Apple and Foxconn’s Brazilian promise falls short

brazilA plan by Foxconn and Apple to wow the economy of Brazil has turned out to be a bitter disappointment.

Foxconn agreed in April 2011 to make Apple products in Brazil and President Dilma Rousseff promised that up to $12 billion in investments over six years would transform the Brazilian technology sector.

It meant that a new supply chain would be created, generating high-quality jobs and bringing down prices of the coveted gadgets.
However as it turned out none of that happened.

Foxconn has created only a small fraction of the 100,000 jobs that the government projected, and most of the work is in low-skill assembly. In fact Brazil’s technology sector has not been improved and there was not much of a local supply chain.

True the plant is making a lot of iPhones but they carry a a retail price tag of nearly $1,000 for a 32-gigabyte iPhone 5S without a contract. So locals do not even get the benefit of a cheaper phone.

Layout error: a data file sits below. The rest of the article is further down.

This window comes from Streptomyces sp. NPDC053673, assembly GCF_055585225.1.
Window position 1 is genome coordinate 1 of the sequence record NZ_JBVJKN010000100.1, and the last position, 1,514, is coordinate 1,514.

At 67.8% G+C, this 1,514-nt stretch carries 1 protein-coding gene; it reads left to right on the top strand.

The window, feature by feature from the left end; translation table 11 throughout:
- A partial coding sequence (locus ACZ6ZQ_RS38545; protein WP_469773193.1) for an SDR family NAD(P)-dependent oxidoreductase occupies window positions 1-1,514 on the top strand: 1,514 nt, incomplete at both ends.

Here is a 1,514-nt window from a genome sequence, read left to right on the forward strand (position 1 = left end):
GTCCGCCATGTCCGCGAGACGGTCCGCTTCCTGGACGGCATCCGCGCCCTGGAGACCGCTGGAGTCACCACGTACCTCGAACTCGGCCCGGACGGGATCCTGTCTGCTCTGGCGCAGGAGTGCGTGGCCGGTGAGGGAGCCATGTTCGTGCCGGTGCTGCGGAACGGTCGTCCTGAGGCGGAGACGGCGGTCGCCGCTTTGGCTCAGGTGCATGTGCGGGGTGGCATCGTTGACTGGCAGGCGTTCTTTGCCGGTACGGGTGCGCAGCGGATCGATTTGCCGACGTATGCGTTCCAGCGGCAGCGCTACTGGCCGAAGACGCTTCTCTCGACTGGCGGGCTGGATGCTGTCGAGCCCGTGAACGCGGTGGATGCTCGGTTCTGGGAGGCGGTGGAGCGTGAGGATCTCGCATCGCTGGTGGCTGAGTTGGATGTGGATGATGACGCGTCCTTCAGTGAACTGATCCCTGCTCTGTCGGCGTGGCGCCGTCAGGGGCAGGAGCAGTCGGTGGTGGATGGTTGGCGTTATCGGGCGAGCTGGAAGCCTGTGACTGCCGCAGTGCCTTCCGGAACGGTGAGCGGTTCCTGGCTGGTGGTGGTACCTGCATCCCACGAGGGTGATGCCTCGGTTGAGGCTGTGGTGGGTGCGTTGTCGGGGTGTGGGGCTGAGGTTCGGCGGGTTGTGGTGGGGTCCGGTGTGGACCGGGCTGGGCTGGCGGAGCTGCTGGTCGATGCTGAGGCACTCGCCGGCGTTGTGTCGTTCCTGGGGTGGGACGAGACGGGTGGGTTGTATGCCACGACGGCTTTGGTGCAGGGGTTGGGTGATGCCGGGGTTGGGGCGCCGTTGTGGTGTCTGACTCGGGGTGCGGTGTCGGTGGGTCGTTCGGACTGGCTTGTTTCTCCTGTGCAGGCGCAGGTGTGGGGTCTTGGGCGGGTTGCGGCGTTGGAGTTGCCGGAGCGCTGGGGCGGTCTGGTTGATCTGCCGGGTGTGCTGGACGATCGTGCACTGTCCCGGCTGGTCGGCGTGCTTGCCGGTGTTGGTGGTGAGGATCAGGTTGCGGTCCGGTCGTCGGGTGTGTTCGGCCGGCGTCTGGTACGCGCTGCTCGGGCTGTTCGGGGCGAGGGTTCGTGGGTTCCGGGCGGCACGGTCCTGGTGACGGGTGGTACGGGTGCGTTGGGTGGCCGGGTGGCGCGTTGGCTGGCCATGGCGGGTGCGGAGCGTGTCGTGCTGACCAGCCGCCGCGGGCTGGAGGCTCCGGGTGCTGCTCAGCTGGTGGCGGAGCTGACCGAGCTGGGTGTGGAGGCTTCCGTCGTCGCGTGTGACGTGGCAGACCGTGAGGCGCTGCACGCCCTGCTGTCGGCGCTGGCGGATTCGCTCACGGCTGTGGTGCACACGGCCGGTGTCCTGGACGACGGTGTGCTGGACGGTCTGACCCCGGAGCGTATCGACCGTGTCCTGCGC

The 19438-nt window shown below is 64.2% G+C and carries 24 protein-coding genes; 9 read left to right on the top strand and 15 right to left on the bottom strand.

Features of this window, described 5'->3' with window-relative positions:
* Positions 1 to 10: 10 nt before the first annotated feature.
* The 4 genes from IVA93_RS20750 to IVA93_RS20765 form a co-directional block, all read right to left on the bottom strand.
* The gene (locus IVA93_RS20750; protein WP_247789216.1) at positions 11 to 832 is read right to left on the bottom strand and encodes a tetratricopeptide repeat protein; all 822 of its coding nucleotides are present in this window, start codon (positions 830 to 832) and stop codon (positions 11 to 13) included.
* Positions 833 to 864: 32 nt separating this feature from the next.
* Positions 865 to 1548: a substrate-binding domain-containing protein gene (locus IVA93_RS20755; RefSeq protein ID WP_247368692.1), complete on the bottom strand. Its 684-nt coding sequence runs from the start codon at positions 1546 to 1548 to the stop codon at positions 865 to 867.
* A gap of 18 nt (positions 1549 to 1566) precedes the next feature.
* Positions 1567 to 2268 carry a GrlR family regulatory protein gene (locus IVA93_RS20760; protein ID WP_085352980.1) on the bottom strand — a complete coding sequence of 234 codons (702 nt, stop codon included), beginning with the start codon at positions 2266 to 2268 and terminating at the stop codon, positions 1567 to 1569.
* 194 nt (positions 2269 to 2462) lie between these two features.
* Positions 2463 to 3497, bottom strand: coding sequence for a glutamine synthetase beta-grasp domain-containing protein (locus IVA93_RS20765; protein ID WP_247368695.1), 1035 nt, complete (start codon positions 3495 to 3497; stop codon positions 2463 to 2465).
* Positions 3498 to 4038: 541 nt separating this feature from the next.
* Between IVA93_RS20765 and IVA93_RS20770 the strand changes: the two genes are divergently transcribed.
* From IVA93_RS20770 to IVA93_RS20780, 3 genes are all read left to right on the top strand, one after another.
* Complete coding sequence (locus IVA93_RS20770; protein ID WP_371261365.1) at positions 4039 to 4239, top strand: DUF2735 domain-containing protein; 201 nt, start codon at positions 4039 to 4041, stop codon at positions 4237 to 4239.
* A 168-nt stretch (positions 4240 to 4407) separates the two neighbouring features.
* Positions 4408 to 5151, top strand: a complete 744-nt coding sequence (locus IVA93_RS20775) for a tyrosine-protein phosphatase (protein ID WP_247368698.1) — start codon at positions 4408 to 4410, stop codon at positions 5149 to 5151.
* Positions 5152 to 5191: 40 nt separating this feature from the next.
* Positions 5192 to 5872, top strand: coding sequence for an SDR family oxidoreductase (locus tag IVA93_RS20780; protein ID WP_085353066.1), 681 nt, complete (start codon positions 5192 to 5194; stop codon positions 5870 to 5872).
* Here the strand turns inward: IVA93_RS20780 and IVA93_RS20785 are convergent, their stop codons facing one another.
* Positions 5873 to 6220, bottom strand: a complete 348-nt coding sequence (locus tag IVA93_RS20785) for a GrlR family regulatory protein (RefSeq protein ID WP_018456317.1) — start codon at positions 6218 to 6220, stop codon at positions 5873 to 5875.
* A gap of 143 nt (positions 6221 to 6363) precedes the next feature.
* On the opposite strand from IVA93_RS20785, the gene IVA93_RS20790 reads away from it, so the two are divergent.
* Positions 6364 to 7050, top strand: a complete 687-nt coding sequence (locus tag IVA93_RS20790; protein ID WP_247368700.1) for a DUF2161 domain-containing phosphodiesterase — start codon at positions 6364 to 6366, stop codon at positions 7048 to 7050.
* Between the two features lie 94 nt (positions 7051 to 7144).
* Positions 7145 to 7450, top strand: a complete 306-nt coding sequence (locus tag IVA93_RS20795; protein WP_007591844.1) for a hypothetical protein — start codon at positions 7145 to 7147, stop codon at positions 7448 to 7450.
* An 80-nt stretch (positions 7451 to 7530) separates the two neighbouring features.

In fact Brazil has poured cash into the Apple/Foxconn dream and ended up with sod all.

The economy currently hovers close to recession and the productivity of Brazil’s workforce is stagnant.

As far as Jobs’ Mob is concerned the scheme is a total success. iPhone sales in Brazil have still been rising. Wholesale shipments increased more than 40 percent to 2.9 million last year, according to research firm Gartner.

Foxconn also did rather well reaping tax benefits. It pledged an initial investment of $325 million to anchor an industrial park producing components locally within two years.

The site is dirt and bulldozers have been levelling the land since late last year.
Even the city councillor Givanildo Soares da Silva, who helped lead the push to donate nearly 100 acres of land to Foxconn, has since turned against it.

He said that people were hacked off after being told that Apple and Foxconn would bring all these jobs and it’s still just empty promises.”

Foxconn said in a statement the facility should be operational by the end of this year, bringing its Brazilian workforce to more than 10,000, though it did not provide a specific number of jobs or disclose how many are working on Apple products.